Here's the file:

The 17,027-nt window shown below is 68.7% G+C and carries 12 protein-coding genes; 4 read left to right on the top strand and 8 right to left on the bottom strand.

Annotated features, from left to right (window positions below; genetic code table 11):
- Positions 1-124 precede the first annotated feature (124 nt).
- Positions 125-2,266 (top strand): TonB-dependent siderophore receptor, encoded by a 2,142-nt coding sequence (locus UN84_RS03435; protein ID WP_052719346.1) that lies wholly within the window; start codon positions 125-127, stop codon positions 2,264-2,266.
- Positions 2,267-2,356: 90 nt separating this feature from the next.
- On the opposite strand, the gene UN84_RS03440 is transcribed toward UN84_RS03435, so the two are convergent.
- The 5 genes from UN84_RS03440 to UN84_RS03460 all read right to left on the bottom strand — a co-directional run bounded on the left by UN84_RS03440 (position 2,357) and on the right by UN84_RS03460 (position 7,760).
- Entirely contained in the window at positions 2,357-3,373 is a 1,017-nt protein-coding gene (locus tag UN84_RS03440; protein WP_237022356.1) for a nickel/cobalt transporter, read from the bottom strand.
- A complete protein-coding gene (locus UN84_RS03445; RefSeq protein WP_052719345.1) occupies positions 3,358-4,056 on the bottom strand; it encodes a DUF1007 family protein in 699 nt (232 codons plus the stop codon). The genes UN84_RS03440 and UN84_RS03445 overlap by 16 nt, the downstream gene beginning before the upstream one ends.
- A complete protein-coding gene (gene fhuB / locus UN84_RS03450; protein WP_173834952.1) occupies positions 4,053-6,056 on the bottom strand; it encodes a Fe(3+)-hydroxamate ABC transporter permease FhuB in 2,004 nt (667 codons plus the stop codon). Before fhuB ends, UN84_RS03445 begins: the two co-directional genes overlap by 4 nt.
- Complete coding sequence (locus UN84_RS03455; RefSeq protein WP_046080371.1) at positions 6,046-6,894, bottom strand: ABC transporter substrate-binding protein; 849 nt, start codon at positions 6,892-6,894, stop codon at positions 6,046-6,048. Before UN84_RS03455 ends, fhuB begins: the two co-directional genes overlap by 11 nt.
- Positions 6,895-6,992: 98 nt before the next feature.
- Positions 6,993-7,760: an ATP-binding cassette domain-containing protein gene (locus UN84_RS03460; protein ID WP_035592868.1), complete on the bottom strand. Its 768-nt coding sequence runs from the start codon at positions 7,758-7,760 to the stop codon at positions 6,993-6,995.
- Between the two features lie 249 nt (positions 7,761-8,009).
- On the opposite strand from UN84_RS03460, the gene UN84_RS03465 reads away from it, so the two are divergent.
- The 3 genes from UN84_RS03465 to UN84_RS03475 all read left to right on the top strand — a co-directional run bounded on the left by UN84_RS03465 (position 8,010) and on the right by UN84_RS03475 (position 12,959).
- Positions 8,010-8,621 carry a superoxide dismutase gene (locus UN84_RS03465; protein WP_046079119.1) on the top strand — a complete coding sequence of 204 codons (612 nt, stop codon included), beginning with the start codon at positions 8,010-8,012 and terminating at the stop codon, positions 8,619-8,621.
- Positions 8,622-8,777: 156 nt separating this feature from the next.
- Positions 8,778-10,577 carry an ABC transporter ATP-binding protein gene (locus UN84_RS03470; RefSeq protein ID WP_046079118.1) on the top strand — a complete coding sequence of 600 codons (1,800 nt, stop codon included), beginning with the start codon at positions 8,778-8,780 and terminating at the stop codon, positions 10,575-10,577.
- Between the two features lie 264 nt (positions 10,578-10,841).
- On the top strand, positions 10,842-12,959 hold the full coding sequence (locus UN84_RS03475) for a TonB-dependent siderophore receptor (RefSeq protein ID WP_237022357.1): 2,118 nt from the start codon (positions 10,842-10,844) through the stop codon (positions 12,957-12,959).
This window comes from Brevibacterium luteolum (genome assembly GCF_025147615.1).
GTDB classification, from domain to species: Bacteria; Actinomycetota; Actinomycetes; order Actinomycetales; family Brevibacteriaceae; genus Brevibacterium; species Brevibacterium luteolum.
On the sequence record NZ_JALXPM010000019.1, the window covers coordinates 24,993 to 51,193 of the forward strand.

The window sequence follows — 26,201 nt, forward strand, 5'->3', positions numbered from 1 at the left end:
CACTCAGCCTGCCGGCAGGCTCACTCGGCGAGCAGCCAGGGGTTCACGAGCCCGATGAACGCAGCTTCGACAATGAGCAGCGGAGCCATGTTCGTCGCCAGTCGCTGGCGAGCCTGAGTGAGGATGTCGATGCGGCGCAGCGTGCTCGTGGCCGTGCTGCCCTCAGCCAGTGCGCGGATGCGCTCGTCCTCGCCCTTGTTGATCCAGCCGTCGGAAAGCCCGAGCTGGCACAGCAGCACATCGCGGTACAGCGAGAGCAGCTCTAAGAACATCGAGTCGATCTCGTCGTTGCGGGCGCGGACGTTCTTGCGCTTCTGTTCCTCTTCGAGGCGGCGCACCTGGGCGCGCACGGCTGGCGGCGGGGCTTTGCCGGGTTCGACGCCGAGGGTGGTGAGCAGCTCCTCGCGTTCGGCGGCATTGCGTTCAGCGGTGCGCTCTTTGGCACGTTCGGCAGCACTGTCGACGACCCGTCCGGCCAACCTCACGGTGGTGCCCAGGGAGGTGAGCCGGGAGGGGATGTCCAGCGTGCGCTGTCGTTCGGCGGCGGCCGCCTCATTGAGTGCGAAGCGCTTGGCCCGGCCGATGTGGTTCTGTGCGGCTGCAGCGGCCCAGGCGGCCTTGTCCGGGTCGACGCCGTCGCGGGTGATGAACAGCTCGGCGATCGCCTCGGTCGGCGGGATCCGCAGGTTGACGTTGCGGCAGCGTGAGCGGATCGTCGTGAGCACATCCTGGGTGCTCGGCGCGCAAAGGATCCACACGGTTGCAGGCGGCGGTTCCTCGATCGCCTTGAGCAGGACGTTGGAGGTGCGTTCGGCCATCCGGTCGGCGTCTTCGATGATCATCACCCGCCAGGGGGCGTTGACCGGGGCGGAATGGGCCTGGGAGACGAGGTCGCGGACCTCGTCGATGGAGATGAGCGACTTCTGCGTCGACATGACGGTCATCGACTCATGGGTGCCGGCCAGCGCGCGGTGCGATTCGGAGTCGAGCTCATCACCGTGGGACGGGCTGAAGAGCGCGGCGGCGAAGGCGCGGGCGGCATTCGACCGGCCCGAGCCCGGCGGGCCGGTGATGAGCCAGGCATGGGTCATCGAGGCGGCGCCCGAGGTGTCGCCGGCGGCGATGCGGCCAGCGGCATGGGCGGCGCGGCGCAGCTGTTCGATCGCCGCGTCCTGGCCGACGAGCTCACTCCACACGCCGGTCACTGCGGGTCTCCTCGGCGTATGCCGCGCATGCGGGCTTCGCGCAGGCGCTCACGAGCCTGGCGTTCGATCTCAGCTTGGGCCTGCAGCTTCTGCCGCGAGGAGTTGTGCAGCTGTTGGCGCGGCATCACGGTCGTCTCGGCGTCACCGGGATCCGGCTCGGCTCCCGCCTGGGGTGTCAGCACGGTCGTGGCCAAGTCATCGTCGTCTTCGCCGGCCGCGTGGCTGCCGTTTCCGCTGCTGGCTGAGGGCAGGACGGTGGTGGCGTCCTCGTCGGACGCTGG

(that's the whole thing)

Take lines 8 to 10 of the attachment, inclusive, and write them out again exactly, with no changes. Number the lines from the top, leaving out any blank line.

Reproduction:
- Entirely contained in the window at positions 2,357-3,373 is a 1,017-nt protein-coding gene (locus tag UN84_RS03440; protein WP_237022356.1) for a nickel/cobalt transporter, read from the bottom strand.
- A complete protein-coding gene (locus UN84_RS03445; RefSeq protein WP_052719345.1) occupies positions 3,358-4,056 on the bottom strand; it encodes a DUF1007 family protein in 699 nt (232 codons plus the stop codon). The genes UN84_RS03440 and UN84_RS03445 overlap by 16 nt, the downstream gene beginning before the upstream one ends.
- A complete protein-coding gene (gene fhuB / locus UN84_RS03450; protein WP_173834952.1) occupies positions 4,053-6,056 on the bottom strand; it encodes a Fe(3+)-hydroxamate ABC transporter permease FhuB in 2,004 nt (667 codons plus the stop codon). Before fhuB ends, UN84_RS03445 begins: the two co-directional genes overlap by 4 nt.